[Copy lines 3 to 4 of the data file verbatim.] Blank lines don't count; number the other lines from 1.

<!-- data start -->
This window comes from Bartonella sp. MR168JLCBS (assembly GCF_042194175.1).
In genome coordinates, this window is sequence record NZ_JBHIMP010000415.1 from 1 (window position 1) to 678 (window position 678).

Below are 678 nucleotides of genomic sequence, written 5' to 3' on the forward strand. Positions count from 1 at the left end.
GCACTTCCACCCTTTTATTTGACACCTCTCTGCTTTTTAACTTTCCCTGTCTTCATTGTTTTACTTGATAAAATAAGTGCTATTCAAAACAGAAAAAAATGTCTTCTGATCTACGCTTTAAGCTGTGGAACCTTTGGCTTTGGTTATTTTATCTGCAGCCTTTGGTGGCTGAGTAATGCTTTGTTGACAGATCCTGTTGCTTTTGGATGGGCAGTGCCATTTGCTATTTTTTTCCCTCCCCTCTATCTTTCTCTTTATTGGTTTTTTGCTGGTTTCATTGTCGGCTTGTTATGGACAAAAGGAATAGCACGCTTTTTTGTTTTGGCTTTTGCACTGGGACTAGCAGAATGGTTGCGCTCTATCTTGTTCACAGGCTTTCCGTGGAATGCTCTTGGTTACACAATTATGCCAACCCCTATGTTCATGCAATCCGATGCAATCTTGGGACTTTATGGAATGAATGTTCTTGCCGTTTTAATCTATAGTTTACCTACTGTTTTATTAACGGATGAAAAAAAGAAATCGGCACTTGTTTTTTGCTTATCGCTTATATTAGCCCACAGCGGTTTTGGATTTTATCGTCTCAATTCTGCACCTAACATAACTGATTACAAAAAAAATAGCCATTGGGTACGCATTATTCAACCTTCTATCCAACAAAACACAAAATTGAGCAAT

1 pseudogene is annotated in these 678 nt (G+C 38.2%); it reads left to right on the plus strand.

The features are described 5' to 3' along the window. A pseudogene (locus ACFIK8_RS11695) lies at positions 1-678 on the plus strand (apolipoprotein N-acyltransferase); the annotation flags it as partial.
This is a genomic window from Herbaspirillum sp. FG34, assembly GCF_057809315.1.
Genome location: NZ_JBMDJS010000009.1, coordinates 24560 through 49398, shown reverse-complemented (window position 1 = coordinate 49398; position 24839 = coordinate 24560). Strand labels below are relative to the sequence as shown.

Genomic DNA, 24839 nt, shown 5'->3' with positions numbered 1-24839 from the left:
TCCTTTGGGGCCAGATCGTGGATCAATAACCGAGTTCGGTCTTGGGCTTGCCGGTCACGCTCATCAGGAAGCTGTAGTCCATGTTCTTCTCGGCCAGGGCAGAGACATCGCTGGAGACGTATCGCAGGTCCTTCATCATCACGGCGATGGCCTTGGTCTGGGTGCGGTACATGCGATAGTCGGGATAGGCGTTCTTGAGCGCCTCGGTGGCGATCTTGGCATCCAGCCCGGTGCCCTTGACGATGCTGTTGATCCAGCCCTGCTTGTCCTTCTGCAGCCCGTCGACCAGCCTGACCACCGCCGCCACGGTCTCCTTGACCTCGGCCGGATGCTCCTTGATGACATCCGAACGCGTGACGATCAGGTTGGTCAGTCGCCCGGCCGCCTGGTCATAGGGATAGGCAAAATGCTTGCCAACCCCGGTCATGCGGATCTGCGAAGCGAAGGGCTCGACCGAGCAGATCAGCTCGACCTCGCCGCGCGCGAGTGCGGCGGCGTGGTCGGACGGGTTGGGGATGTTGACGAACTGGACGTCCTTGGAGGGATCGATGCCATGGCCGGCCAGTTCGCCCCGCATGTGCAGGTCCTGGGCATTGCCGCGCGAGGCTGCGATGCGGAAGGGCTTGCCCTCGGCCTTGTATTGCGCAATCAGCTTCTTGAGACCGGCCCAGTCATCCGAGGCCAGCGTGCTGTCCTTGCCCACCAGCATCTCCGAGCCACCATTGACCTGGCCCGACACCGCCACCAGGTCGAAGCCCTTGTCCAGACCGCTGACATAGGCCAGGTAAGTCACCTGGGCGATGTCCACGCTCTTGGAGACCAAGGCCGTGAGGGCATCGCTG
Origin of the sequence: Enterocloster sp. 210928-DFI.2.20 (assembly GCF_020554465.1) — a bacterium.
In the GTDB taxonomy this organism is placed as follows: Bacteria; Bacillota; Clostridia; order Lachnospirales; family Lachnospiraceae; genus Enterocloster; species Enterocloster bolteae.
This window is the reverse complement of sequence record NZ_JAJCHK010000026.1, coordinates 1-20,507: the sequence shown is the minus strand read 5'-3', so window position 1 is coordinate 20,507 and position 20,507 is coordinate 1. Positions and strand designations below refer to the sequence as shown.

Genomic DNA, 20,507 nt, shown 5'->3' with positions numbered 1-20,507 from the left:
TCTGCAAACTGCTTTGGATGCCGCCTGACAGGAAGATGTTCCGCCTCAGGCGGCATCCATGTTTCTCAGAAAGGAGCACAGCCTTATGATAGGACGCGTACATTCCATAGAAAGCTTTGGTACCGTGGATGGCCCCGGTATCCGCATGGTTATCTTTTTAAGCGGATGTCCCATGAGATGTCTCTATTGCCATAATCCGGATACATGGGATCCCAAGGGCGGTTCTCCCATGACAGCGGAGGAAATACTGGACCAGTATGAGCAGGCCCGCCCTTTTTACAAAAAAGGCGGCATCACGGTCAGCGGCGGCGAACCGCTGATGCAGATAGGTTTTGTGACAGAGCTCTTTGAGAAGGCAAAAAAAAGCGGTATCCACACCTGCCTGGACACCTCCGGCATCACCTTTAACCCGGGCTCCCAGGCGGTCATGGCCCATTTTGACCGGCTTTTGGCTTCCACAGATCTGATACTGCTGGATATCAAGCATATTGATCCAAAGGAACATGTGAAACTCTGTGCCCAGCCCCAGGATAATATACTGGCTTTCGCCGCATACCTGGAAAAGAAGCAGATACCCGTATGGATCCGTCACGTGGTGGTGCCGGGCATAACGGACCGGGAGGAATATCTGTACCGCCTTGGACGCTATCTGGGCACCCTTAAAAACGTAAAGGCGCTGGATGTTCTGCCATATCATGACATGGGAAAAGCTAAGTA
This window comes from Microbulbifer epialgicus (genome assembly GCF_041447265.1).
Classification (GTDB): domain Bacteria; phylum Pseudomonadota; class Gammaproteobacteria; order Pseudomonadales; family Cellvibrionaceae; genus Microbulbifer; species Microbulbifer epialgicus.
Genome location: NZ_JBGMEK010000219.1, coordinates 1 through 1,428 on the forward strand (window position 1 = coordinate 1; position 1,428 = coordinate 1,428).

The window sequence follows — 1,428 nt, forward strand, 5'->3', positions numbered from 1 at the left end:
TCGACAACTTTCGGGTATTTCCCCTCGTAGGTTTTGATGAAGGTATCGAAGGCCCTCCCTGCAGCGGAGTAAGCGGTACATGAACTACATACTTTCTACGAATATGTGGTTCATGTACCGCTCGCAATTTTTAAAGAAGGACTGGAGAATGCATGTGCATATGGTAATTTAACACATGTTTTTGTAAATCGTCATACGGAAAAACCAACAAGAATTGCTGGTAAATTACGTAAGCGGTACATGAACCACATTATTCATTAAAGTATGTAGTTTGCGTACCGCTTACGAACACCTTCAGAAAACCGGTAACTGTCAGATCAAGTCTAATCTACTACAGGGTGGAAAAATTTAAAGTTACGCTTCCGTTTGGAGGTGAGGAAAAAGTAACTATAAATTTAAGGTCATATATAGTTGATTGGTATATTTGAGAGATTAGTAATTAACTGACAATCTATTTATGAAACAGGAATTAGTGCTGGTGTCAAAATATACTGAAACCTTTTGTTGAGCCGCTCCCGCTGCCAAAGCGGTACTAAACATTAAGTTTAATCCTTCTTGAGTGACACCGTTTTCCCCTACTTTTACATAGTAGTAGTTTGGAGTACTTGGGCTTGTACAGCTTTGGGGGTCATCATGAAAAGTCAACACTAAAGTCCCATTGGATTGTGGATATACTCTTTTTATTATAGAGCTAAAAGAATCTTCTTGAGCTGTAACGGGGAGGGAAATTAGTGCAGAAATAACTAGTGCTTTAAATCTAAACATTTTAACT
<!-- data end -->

Below are 678 nucleotides of genomic sequence, written 5' to 3' on the forward strand. Positions count from 1 at the left end.
GCACTTCCACCCTTTTATTTGACACCTCTCTGCTTTTTAACTTTCCCTGTCTTCATTGTTTTACTTGATAAAATAAGTGCTATTCAAAACAGAAAAAAATGTCTTCTGATCTACGCTTTAAGCTGTGGAACCTTTGGCTTTGGTTATTTTATCTGCAGCCTTTGGTGGCTGAGTAATGCTTTGTTGACAGATCCTGTTGCTTTTGGATGGGCAGTGCCATTTGCTATTTTTTTCCCTCCCCTCTATCTTTCTCTTTATTGGTTTTTTGCTGGTTTCATTGTCGGCTTGTTATGGACAAAAGGAATAGCACGCTTTTTTGTTTTGGCTTTTGCACTGGGACTAGCAGAATGGTTGCGCTCTATCTTGTTCACAGGCTTTCCGTGGAATGCTCTTGGTTACACAATTATGCCAACCCCTATGTTCATGCAATCCGATGCAATCTTGGGACTTTATGGAATGAATGTTCTTGCCGTTTTAATCTATAGTTTACCTACTGTTTTATTAACGGATGAAAAAAAGAAATCGGCACTTGTTTTTTGCTTATCGCTTATATTAGCCCACAGCGGTTTTGGATTTTATCGTCTCAATTCTGCACCTAACATAACTGATTACAAAAAAAATAGCCATTGGGTACGCATTATTCAACCTTCTATCCAACAAAACACAAAATTGAGCAAT